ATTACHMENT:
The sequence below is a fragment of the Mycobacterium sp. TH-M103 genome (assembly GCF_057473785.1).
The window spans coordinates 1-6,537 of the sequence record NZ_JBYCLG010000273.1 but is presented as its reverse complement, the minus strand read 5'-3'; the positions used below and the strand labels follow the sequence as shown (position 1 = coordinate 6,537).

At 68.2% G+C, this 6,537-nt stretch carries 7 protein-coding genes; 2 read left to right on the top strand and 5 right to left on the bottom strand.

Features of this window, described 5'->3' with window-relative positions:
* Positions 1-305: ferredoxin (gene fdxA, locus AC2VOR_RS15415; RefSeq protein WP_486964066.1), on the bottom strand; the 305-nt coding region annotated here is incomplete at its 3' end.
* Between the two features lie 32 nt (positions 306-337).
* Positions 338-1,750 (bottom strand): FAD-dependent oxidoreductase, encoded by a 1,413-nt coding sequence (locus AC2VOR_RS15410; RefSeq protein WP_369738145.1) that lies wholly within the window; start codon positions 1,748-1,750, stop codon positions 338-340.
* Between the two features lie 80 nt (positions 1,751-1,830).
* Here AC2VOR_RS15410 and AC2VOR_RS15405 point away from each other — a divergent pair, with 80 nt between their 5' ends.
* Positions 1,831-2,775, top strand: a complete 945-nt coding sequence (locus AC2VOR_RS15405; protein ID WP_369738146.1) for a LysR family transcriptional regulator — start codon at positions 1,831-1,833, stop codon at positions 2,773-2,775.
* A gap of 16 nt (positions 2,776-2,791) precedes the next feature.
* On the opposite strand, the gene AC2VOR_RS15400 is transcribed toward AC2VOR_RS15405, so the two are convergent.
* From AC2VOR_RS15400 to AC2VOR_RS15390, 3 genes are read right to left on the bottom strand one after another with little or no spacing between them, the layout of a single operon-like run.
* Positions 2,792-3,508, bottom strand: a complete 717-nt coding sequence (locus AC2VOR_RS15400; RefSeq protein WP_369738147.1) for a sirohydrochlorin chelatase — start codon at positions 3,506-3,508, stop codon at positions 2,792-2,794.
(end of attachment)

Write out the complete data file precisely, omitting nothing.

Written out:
The sequence below is a fragment of the Mycobacterium sp. TH-M103 genome (assembly GCF_057473785.1).
The window spans coordinates 1-6,537 of the sequence record NZ_JBYCLG010000273.1 but is presented as its reverse complement, the minus strand read 5'-3'; the positions used below and the strand labels follow the sequence as shown (position 1 = coordinate 6,537).

At 68.2% G+C, this 6,537-nt stretch carries 7 protein-coding genes; 2 read left to right on the top strand and 5 right to left on the bottom strand.

Features of this window, described 5'->3' with window-relative positions:
* Positions 1-305: ferredoxin (gene fdxA, locus AC2VOR_RS15415; RefSeq protein WP_486964066.1), on the bottom strand; the 305-nt coding region annotated here is incomplete at its 3' end.
* Between the two features lie 32 nt (positions 306-337).
* Positions 338-1,750 (bottom strand): FAD-dependent oxidoreductase, encoded by a 1,413-nt coding sequence (locus AC2VOR_RS15410; RefSeq protein WP_369738145.1) that lies wholly within the window; start codon positions 1,748-1,750, stop codon positions 338-340.
* Between the two features lie 80 nt (positions 1,751-1,830).
* Here AC2VOR_RS15410 and AC2VOR_RS15405 point away from each other — a divergent pair, with 80 nt between their 5' ends.
* Positions 1,831-2,775, top strand: a complete 945-nt coding sequence (locus AC2VOR_RS15405; protein ID WP_369738146.1) for a LysR family transcriptional regulator — start codon at positions 1,831-1,833, stop codon at positions 2,773-2,775.
* A gap of 16 nt (positions 2,776-2,791) precedes the next feature.
* On the opposite strand, the gene AC2VOR_RS15400 is transcribed toward AC2VOR_RS15405, so the two are convergent.
* From AC2VOR_RS15400 to AC2VOR_RS15390, 3 genes are read right to left on the bottom strand one after another with little or no spacing between them, the layout of a single operon-like run.
* Positions 2,792-3,508, bottom strand: a complete 717-nt coding sequence (locus AC2VOR_RS15400; RefSeq protein WP_369738147.1) for a sirohydrochlorin chelatase — start codon at positions 3,506-3,508, stop codon at positions 2,792-2,794.